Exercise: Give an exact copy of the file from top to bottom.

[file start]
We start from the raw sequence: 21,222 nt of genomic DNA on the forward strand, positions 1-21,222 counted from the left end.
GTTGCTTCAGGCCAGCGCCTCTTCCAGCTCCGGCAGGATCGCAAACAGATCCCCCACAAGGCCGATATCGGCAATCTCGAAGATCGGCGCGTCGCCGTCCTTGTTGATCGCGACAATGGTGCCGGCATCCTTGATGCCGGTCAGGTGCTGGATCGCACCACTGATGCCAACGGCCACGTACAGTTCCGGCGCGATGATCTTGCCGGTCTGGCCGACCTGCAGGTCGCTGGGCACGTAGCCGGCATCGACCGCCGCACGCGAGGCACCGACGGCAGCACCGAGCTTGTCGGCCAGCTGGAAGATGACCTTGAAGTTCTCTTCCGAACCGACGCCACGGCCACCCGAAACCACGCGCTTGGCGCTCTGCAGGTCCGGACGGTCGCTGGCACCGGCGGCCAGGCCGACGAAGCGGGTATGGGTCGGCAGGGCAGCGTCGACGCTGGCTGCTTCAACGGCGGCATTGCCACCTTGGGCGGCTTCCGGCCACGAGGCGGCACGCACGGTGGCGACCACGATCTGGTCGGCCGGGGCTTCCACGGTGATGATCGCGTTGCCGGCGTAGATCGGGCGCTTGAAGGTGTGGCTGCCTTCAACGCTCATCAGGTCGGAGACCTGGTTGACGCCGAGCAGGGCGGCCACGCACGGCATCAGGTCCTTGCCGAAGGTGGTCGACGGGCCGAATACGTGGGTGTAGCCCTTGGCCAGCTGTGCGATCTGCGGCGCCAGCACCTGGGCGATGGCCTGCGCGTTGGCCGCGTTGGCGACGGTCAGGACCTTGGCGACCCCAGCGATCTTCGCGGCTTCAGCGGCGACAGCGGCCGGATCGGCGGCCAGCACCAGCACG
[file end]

We start from the raw sequence: 21,222 nt of genomic DNA on the forward strand, positions 1-21,222 counted from the left end.
GTTGCTTCAGGCCAGCGCCTCTTCCAGCTCCGGCAGGATCGCAAACAGATCCCCCACAAGGCCGATATCGGCAATCTCGAAGATCGGCGCGTCGCCGTCCTTGTTGATCGCGACAATGGTGCCGGCATCCTTGATGCCGGTCAGGTGCTGGATCGCACCACTGATGCCAACGGCCACGTACAGTTCCGGCGCGATGATCTTGCCGGTCTGGCCGACCTGCAGGTCGCTGGGCACGTAGCCGGCATCGACCGCCGCACGCGAGGCACCGACGGCAGCACCGAGCTTGTCGGCCAGCTGGAAGATGACCTTGAAGTTCTCTTCCGAACCGACGCCACGGCCACCCGAAACCACGCGCTTGGCGCTCTGCAGGTCCGGACGGTCGCTGGCACCGGCGGCCAGGCCGACGAAGCGGGTATGGGTCGGCAGGGCAGCGTCGACGCTGGCTGCTTCAACGGCGGCATTGCCACCTTGGGCGGCTTCCGGCCACGAGGCGGCACGCACGGTGGCGACCACGATCTGGTCGGCCGGGGCTTCCACGGTGATGATCGCGTTGCCGGCGTAGATCGGGCGCTTGAAGGTGTGGCTGCCTTCAACGCTCATCAGGTCGGAGACCTGGTTGACGCCGAGCAGGGCGGCCACGCACGGCATCAGGTCCTTGCCGAAGGTGGTCGACGGGCCGAATACGTGGGTGTAGCCCTTGGCCAGCTGTGCGATCTGCGGCGCCAGCACCTGGGCGATGGCCTGCGCGTTGGCCGCGTTGGCGACGGTCAGGACCTTGGCGACCCCAGCGATCTTCGCGGCTTCAGCGGCGACAGCGGCCGGATCGGCGGCCAGCACCAGCACG